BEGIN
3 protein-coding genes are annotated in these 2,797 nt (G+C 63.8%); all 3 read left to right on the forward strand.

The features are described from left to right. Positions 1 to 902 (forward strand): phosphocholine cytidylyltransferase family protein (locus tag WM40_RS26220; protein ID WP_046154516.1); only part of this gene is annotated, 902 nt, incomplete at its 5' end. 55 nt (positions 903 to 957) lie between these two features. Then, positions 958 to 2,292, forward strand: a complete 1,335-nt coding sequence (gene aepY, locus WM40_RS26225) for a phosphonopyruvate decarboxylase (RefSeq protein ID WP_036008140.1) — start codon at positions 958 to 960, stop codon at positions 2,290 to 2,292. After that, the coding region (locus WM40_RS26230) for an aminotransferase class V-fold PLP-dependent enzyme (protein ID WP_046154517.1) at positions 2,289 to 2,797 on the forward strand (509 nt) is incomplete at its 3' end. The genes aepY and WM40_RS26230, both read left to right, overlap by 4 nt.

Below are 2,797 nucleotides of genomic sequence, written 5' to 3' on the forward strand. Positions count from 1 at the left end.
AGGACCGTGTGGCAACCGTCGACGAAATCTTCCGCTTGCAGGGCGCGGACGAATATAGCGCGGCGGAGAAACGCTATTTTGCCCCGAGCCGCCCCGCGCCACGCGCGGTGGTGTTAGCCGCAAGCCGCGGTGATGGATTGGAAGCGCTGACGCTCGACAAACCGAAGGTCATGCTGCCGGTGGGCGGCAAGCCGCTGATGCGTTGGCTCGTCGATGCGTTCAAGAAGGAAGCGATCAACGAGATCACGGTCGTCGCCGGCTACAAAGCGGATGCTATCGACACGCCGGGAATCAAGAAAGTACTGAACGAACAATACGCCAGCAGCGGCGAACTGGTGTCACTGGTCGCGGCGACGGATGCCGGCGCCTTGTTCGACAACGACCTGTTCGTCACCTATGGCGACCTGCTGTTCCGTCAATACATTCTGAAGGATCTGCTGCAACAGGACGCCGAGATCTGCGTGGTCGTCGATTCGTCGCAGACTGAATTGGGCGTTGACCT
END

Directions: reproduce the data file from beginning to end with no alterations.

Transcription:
3 protein-coding genes are annotated in these 2,797 nt (G+C 63.8%); all 3 read left to right on the forward strand.

The features are described from left to right. Positions 1 to 902 (forward strand): phosphocholine cytidylyltransferase family protein (locus tag WM40_RS26220; protein ID WP_046154516.1); only part of this gene is annotated, 902 nt, incomplete at its 5' end. 55 nt (positions 903 to 957) lie between these two features. Then, positions 958 to 2,292, forward strand: a complete 1,335-nt coding sequence (gene aepY, locus WM40_RS26225) for a phosphonopyruvate decarboxylase (RefSeq protein ID WP_036008140.1) — start codon at positions 958 to 960, stop codon at positions 2,290 to 2,292. After that, the coding region (locus WM40_RS26230) for an aminotransferase class V-fold PLP-dependent enzyme (protein ID WP_046154517.1) at positions 2,289 to 2,797 on the forward strand (509 nt) is incomplete at its 3' end. The genes aepY and WM40_RS26230, both read left to right, overlap by 4 nt.

Below are 2,797 nucleotides of genomic sequence, written 5' to 3' on the forward strand. Positions count from 1 at the left end.
AGGACCGTGTGGCAACCGTCGACGAAATCTTCCGCTTGCAGGGCGCGGACGAATATAGCGCGGCGGAGAAACGCTATTTTGCCCCGAGCCGCCCCGCGCCACGCGCGGTGGTGTTAGCCGCAAGCCGCGGTGATGGATTGGAAGCGCTGACGCTCGACAAACCGAAGGTCATGCTGCCGGTGGGCGGCAAGCCGCTGATGCGTTGGCTCGTCGATGCGTTCAAGAAGGAAGCGATCAACGAGATCACGGTCGTCGCCGGCTACAAAGCGGATGCTATCGACACGCCGGGAATCAAGAAAGTACTGAACGAACAATACGCCAGCAGCGGCGAACTGGTGTCACTGGTCGCGGCGACGGATGCCGGCGCCTTGTTCGACAACGACCTGTTCGTCACCTATGGCGACCTGCTGTTCCGTCAATACATTCTGAAGGATCTGCTGCAACAGGACGCCGAGATCTGCGTGGTCGTCGATTCGTCGCAGACTGAATTGGGCGTTGACCT